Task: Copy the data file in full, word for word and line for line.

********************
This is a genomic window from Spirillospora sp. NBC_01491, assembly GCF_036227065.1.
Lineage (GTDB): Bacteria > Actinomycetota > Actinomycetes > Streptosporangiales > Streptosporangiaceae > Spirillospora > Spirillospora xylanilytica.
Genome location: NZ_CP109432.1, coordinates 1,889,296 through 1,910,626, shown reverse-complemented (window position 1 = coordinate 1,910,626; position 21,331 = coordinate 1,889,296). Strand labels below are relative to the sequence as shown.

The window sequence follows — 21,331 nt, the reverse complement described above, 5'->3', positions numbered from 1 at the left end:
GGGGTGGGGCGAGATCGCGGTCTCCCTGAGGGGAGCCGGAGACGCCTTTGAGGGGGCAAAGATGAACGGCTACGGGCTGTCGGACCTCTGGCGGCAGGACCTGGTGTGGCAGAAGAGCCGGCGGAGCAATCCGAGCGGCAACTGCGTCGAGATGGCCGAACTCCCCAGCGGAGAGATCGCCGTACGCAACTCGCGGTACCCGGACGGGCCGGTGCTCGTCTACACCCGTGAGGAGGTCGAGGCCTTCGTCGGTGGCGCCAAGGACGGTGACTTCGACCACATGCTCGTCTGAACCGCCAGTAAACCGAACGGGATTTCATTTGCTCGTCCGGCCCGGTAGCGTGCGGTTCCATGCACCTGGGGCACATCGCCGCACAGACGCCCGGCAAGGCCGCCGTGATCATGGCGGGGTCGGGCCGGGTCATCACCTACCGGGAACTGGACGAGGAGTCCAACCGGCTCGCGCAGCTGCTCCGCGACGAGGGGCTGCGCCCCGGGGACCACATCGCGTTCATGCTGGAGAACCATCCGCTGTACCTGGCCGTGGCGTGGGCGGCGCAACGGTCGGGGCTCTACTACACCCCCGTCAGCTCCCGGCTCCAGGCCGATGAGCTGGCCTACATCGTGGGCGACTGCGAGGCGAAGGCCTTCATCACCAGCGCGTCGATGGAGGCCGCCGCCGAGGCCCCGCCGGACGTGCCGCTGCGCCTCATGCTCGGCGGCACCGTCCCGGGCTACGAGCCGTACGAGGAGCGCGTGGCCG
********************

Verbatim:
This is a genomic window from Spirillospora sp. NBC_01491, assembly GCF_036227065.1.
Lineage (GTDB): Bacteria > Actinomycetota > Actinomycetes > Streptosporangiales > Streptosporangiaceae > Spirillospora > Spirillospora xylanilytica.
Genome location: NZ_CP109432.1, coordinates 1,889,296 through 1,910,626, shown reverse-complemented (window position 1 = coordinate 1,910,626; position 21,331 = coordinate 1,889,296). Strand labels below are relative to the sequence as shown.

The window sequence follows — 21,331 nt, the reverse complement described above, 5'->3', positions numbered from 1 at the left end:
GGGGTGGGGCGAGATCGCGGTCTCCCTGAGGGGAGCCGGAGACGCCTTTGAGGGGGCAAAGATGAACGGCTACGGGCTGTCGGACCTCTGGCGGCAGGACCTGGTGTGGCAGAAGAGCCGGCGGAGCAATCCGAGCGGCAACTGCGTCGAGATGGCCGAACTCCCCAGCGGAGAGATCGCCGTACGCAACTCGCGGTACCCGGACGGGCCGGTGCTCGTCTACACCCGTGAGGAGGTCGAGGCCTTCGTCGGTGGCGCCAAGGACGGTGACTTCGACCACATGCTCGTCTGAACCGCCAGTAAACCGAACGGGATTTCATTTGCTCGTCCGGCCCGGTAGCGTGCGGTTCCATGCACCTGGGGCACATCGCCGCACAGACGCCCGGCAAGGCCGCCGTGATCATGGCGGGGTCGGGCCGGGTCATCACCTACCGGGAACTGGACGAGGAGTCCAACCGGCTCGCGCAGCTGCTCCGCGACGAGGGGCTGCGCCCCGGGGACCACATCGCGTTCATGCTGGAGAACCATCCGCTGTACCTGGCCGTGGCGTGGGCGGCGCAACGGTCGGGGCTCTACTACACCCCCGTCAGCTCCCGGCTCCAGGCCGATGAGCTGGCCTACATCGTGGGCGACTGCGAGGCGAAGGCCTTCATCACCAGCGCGTCGATGGAGGCCGCCGCCGAGGCCCCGCCGGACGTGCCGCTGCGCCTCATGCTCGGCGGCACCGTCCCGGGCTACGAGCCGTACGAGGAGCGCGTGGCCG